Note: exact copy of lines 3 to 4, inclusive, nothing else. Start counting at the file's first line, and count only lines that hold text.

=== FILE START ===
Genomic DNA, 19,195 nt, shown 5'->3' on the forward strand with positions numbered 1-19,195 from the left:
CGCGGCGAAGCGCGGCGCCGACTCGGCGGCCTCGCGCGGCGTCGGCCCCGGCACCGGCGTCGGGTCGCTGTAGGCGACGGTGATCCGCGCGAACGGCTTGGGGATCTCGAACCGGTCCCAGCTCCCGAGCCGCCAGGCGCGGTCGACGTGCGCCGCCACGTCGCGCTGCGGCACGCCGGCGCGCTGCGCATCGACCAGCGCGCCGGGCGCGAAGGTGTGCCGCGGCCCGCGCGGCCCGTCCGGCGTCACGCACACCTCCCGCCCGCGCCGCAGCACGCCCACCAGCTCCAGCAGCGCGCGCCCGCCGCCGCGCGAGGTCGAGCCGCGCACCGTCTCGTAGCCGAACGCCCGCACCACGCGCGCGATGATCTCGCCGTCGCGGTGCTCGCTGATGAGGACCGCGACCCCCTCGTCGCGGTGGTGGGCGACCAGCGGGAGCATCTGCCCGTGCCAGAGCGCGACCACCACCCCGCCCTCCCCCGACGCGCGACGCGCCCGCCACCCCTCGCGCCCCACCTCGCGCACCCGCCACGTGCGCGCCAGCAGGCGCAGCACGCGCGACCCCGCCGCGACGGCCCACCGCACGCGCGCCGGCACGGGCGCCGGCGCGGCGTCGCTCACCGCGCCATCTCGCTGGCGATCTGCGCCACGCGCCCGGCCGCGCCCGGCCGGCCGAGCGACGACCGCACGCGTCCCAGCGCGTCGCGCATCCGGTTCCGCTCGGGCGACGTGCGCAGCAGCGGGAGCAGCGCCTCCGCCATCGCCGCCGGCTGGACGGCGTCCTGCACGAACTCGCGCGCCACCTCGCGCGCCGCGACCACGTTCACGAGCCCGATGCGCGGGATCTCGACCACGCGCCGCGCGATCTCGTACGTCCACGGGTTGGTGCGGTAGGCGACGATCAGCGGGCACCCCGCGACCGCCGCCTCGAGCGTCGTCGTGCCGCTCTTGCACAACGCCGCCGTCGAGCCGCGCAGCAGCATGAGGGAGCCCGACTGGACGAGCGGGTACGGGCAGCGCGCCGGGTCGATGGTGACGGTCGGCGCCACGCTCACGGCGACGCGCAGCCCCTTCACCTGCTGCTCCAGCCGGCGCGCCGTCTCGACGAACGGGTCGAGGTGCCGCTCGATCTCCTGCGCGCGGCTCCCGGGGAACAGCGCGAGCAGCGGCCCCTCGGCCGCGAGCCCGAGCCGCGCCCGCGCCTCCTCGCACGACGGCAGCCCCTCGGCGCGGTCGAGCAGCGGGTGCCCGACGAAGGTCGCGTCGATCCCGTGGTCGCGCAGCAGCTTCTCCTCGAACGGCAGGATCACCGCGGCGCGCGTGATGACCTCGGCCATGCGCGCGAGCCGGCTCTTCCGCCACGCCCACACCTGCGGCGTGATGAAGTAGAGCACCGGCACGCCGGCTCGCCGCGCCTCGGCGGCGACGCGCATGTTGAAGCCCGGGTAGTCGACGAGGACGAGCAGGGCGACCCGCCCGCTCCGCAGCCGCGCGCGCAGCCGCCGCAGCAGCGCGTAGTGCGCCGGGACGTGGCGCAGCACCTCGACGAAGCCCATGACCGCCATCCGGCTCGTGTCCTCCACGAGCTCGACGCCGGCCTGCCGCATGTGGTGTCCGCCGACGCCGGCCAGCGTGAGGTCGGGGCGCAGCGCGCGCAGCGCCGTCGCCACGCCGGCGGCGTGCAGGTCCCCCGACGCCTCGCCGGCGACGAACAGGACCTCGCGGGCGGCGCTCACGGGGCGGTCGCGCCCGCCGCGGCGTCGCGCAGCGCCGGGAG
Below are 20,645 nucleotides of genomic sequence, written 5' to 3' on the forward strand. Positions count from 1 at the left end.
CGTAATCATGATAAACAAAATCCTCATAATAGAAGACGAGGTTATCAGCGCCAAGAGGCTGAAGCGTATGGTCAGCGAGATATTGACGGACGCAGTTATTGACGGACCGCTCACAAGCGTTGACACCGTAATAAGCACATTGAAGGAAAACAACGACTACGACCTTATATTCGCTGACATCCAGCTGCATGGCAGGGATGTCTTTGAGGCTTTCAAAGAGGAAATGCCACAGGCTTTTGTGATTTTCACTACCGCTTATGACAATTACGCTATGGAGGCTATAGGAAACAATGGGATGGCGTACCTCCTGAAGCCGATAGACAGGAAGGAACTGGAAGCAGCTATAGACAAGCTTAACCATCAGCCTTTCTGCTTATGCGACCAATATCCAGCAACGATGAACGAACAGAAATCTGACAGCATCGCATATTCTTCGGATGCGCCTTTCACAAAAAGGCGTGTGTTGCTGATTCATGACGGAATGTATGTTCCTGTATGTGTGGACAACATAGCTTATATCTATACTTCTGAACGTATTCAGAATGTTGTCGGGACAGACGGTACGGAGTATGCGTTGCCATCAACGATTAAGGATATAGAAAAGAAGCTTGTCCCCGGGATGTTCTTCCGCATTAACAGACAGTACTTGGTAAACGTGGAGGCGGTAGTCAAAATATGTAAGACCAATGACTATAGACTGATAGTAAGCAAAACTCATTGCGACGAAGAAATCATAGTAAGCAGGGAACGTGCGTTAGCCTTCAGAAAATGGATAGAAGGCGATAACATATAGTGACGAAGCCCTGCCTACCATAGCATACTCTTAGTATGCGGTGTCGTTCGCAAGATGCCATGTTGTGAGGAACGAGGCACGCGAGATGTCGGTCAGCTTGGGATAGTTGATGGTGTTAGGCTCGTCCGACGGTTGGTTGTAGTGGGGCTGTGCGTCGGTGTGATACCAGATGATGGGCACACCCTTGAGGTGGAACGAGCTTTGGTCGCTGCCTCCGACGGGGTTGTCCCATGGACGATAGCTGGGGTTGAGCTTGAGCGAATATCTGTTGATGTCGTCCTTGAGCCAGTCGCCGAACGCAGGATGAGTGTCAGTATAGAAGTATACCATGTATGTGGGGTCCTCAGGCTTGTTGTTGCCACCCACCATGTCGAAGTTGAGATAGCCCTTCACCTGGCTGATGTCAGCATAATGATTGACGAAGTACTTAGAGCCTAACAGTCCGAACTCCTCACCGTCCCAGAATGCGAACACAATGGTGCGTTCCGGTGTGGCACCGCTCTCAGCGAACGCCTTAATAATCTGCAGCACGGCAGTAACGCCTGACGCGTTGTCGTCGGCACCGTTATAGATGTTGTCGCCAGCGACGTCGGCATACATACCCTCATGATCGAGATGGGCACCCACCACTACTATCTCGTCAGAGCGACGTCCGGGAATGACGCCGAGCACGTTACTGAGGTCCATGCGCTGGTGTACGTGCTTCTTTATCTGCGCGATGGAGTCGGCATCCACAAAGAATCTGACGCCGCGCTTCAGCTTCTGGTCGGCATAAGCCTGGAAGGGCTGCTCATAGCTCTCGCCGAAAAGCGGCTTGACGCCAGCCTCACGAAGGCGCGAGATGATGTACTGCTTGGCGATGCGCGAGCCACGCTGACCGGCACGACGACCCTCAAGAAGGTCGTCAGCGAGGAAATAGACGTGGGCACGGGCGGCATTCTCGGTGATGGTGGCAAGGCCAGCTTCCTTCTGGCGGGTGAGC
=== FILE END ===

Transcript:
Below are 20,645 nucleotides of genomic sequence, written 5' to 3' on the forward strand. Positions count from 1 at the left end.
CGTAATCATGATAAACAAAATCCTCATAATAGAAGACGAGGTTATCAGCGCCAAGAGGCTGAAGCGTATGGTCAGCGAGATATTGACGGACGCAGTTATTGACGGACCGCTCACAAGCGTTGACACCGTAATAAGCACATTGAAGGAAAACAACGACTACGACCTTATATTCGCTGACATCCAGCTGCATGGCAGGGATGTCTTTGAGGCTTTCAAAGAGGAAATGCCACAGGCTTTTGTGATTTTCACTACCGCTTATGACAATTACGCTATGGAGGCTATAGGAAACAATGGGATGGCGTACCTCCTGAAGCCGATAGACAGGAAGGAACTGGAAGCAGCTATAGACAAGCTTAACCATCAGCCTTTCTGCTTATGCGACCAATATCCAGCAACGATGAACGAACAGAAATCTGACAGCATCGCATATTCTTCGGATGCGCCTTTCACAAAAAGGCGTGTGTTGCTGATTCATGACGGAATGTATGTTCCTGTATGTGTGGACAACATAGCTTATATCTATACTTCTGAACGTATTCAGAATGTTGTCGGGACAGACGGTACGGAGTATGCGTTGCCATCAACGATTAAGGATATAGAAAAGAAGCTTGTCCCCGGGATGTTCTTCCGCATTAACAGACAGTACTTGGTAAACGTGGAGGCGGTAGTCAAAATATGTAAGACCAATGACTATAGACTGATAGTAAGCAAAACTCATTGCGACGAAGAAATCATAGTAAGCAGGGAACGTGCGTTAGCCTTCAGAAAATGGATAGAAGGCGATAACATATAGTGACGAAGCCCTGCCTACCATAGCATACTCTTAGTATGCGGTGTCGTTCGCAAGATGCCATGTTGTGAGGAACGAGGCACGCGAGATGTCGGTCAGCTTGGGATAGTTGATGGTGTTAGGCTCGTCCGACGGTTGGTTGTAGTGGGGCTGTGCGTCGGTGTGATACCAGATGATGGGCACACCCTTGAGGTGGAACGAGCTTTGGTCGCTGCCTCCGACGGGGTTGTCCCATGGACGATAGCTGGGGTTGAGCTTGAGCGAATATCTGTTGATGTCGTCCTTGAGCCAGTCGCCGAACGCAGGATGAGTGTCAGTATAGAAGTATACCATGTATGTGGGGTCCTCAGGCTTGTTGTTGCCACCCACCATGTCGAAGTTGAGATAGCCCTTCACCTGGCTGATGTCAGCATAATGATTGACGAAGTACTTAGAGCCTAACAGTCCGAACTCCTCACCGTCCCAGAATGCGAACACAATGGTGCGTTCCGGTGTGGCACCGCTCTCAGCGAACGCCTTAATAATCTGCAGCACGGCAGTAACGCCTGACGCGTTGTCGTCGGCACCGTTATAGATGTTGTCGCCAGCGACGTCGGCATACATACCCTCATGATCGAGATGGGCACCCACCACTACTATCTCGTCAGAGCGACGTCCGGGAATGACGCCGAGCACGTTACTGAGGTCCATGCGCTGGTGTACGTGCTTCTTTATCTGCGCGATGGAGTCGGCATCCACAAAGAATCTGACGCCGCGCTTCAGCTTCTGGTCGGCATAAGCCTGGAAGGGCTGCTCATAGCTCTCGCCGAAAAGCGGCTTGACGCCAGCCTCACGAAGGCGCGAGATGATGTACTGCTTGGCGATGCGCGAGCCACGCTGACCGGCACGACGACCCTCAAGAAGGTCGTCAGCGAGGAAATAGACGTGGGCACGGGCGGCATTCTCGGTGATGGTGGCAAGGCCAGCTTCCTTCTGGCGGGTGAGC